People complain that Facebook isn't private enough, how it mishandles one's personal information. But it seems that another privacy breach is also rampant: your own family. Indeed, over half of Canadian parents secretly access their teenagers' Facebook accounts, according to a survey conducted by security firm AVG. This is well above the global average of 44%. ("Global," in this instance, is 11 countries.)
￼However, Canadian parents weren't the world's snoopiest. Than went to our neighbours to the south: 61% of American parents snoop their teenagers' accounts.
￼There were also statistically significant divides in gender. To probably no one's surprise, mothers are more likely than fathers to perform the act of snooping: 49% of moms compared to just 39% of dads.
￼Canadian teenagers are the second-most likely to accept their parents' friendship request, again behind the US—66% of Canadian kids will befriend their parents on Facebook (72% in America). These numbers are much, much higher than elsewhere: in France, only 32% of teenagers will accept. And in Japan, it appears an abomination to do so: a paltry 10% of teenagers accept parental friendship requests.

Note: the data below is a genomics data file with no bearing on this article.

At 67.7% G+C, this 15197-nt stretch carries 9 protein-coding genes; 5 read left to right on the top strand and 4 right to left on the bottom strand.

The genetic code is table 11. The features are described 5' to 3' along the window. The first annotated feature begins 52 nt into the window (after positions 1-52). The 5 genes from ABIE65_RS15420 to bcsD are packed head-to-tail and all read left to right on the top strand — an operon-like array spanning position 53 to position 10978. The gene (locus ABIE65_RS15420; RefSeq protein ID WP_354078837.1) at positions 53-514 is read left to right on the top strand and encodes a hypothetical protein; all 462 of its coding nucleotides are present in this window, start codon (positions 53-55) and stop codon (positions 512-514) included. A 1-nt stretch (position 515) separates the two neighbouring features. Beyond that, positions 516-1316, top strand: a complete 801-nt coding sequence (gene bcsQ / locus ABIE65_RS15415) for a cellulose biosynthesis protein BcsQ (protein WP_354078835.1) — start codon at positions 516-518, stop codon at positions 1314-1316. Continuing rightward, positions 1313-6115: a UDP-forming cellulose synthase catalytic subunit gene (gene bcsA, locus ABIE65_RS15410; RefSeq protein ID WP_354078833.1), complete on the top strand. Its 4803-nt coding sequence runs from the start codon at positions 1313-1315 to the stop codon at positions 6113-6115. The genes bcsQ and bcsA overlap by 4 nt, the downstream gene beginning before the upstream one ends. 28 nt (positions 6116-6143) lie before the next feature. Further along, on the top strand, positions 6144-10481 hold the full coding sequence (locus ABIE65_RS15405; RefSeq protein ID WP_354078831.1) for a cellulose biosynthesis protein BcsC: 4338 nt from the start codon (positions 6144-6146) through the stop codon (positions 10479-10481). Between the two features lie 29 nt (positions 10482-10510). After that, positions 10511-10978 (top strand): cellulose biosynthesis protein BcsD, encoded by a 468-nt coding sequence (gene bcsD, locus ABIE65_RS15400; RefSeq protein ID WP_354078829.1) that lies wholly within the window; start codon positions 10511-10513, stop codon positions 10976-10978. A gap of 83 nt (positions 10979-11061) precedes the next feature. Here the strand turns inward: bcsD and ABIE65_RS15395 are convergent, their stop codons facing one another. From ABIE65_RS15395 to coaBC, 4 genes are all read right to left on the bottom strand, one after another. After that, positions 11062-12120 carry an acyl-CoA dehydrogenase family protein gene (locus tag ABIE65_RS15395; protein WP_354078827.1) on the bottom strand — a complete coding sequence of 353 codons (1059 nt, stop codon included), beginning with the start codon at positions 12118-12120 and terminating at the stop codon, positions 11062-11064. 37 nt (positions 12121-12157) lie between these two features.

￼38% of Canadian parents worry about their teen's actions on social networks, noting that it could negatively impact their future job, school, or dating prospects. That's actually less worry than the US (40%) and globally (42%).
￼18% of Canadian parents suspect their teenager is accessing pornography (are that many really naive, or just in denial?) while 6% think they may be gambling online and 25% have a feeling they are downloading music illegally (again, that's it?!). Unsurprisingly, these are all below global averages.